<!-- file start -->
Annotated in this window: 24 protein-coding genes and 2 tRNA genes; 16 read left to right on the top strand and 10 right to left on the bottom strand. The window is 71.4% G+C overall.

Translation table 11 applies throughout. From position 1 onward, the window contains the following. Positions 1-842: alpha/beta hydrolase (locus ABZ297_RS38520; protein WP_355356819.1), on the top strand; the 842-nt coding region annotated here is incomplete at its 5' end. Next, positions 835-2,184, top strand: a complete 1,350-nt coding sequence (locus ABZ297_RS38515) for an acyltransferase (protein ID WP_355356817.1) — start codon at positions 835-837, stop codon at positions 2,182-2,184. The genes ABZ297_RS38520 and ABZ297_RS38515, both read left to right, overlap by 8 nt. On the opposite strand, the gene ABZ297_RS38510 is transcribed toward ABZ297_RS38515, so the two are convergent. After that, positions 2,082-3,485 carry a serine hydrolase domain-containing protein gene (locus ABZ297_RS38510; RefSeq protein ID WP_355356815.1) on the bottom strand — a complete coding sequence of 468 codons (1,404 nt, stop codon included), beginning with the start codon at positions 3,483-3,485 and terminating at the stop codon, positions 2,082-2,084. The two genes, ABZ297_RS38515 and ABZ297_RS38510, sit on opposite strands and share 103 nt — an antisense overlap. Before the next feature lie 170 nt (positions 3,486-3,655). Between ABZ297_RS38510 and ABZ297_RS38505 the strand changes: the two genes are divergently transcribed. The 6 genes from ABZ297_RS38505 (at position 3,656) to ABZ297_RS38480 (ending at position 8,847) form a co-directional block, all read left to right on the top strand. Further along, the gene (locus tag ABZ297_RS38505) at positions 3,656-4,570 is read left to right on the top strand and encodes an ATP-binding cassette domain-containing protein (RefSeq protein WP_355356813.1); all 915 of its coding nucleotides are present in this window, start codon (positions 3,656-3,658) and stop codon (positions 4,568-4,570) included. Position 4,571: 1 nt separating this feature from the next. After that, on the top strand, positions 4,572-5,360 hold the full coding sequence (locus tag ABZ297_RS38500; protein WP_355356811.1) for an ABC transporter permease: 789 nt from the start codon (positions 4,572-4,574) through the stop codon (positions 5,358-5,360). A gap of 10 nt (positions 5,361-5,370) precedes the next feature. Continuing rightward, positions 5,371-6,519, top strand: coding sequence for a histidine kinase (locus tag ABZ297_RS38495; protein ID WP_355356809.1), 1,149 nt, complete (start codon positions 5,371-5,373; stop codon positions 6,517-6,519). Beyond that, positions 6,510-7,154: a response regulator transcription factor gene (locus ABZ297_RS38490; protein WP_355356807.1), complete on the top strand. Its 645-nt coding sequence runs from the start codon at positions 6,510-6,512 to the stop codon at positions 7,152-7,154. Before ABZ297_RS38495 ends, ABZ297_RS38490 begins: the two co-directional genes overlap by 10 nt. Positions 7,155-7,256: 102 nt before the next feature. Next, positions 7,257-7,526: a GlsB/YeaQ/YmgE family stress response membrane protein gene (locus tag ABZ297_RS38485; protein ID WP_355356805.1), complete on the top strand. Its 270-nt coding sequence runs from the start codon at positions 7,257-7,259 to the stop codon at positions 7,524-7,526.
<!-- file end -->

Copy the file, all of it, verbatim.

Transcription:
Annotated in this window: 24 protein-coding genes and 2 tRNA genes; 16 read left to right on the top strand and 10 right to left on the bottom strand. The window is 71.4% G+C overall.

Translation table 11 applies throughout. From position 1 onward, the window contains the following. Positions 1-842: alpha/beta hydrolase (locus ABZ297_RS38520; protein WP_355356819.1), on the top strand; the 842-nt coding region annotated here is incomplete at its 5' end. Next, positions 835-2,184, top strand: a complete 1,350-nt coding sequence (locus ABZ297_RS38515) for an acyltransferase (protein ID WP_355356817.1) — start codon at positions 835-837, stop codon at positions 2,182-2,184. The genes ABZ297_RS38520 and ABZ297_RS38515, both read left to right, overlap by 8 nt. On the opposite strand, the gene ABZ297_RS38510 is transcribed toward ABZ297_RS38515, so the two are convergent. After that, positions 2,082-3,485 carry a serine hydrolase domain-containing protein gene (locus ABZ297_RS38510; RefSeq protein ID WP_355356815.1) on the bottom strand — a complete coding sequence of 468 codons (1,404 nt, stop codon included), beginning with the start codon at positions 3,483-3,485 and terminating at the stop codon, positions 2,082-2,084. The two genes, ABZ297_RS38515 and ABZ297_RS38510, sit on opposite strands and share 103 nt — an antisense overlap. Before the next feature lie 170 nt (positions 3,486-3,655). Between ABZ297_RS38510 and ABZ297_RS38505 the strand changes: the two genes are divergently transcribed. The 6 genes from ABZ297_RS38505 (at position 3,656) to ABZ297_RS38480 (ending at position 8,847) form a co-directional block, all read left to right on the top strand. Further along, the gene (locus tag ABZ297_RS38505) at positions 3,656-4,570 is read left to right on the top strand and encodes an ATP-binding cassette domain-containing protein (RefSeq protein WP_355356813.1); all 915 of its coding nucleotides are present in this window, start codon (positions 3,656-3,658) and stop codon (positions 4,568-4,570) included. Position 4,571: 1 nt separating this feature from the next. After that, on the top strand, positions 4,572-5,360 hold the full coding sequence (locus tag ABZ297_RS38500; protein WP_355356811.1) for an ABC transporter permease: 789 nt from the start codon (positions 4,572-4,574) through the stop codon (positions 5,358-5,360). A gap of 10 nt (positions 5,361-5,370) precedes the next feature. Continuing rightward, positions 5,371-6,519, top strand: coding sequence for a histidine kinase (locus tag ABZ297_RS38495; protein ID WP_355356809.1), 1,149 nt, complete (start codon positions 5,371-5,373; stop codon positions 6,517-6,519). Beyond that, positions 6,510-7,154: a response regulator transcription factor gene (locus ABZ297_RS38490; protein WP_355356807.1), complete on the top strand. Its 645-nt coding sequence runs from the start codon at positions 6,510-6,512 to the stop codon at positions 7,152-7,154. Before ABZ297_RS38495 ends, ABZ297_RS38490 begins: the two co-directional genes overlap by 10 nt. Positions 7,155-7,256: 102 nt before the next feature. Next, positions 7,257-7,526: a GlsB/YeaQ/YmgE family stress response membrane protein gene (locus tag ABZ297_RS38485; protein ID WP_355356805.1), complete on the top strand. Its 270-nt coding sequence runs from the start codon at positions 7,257-7,259 to the stop codon at positions 7,524-7,526.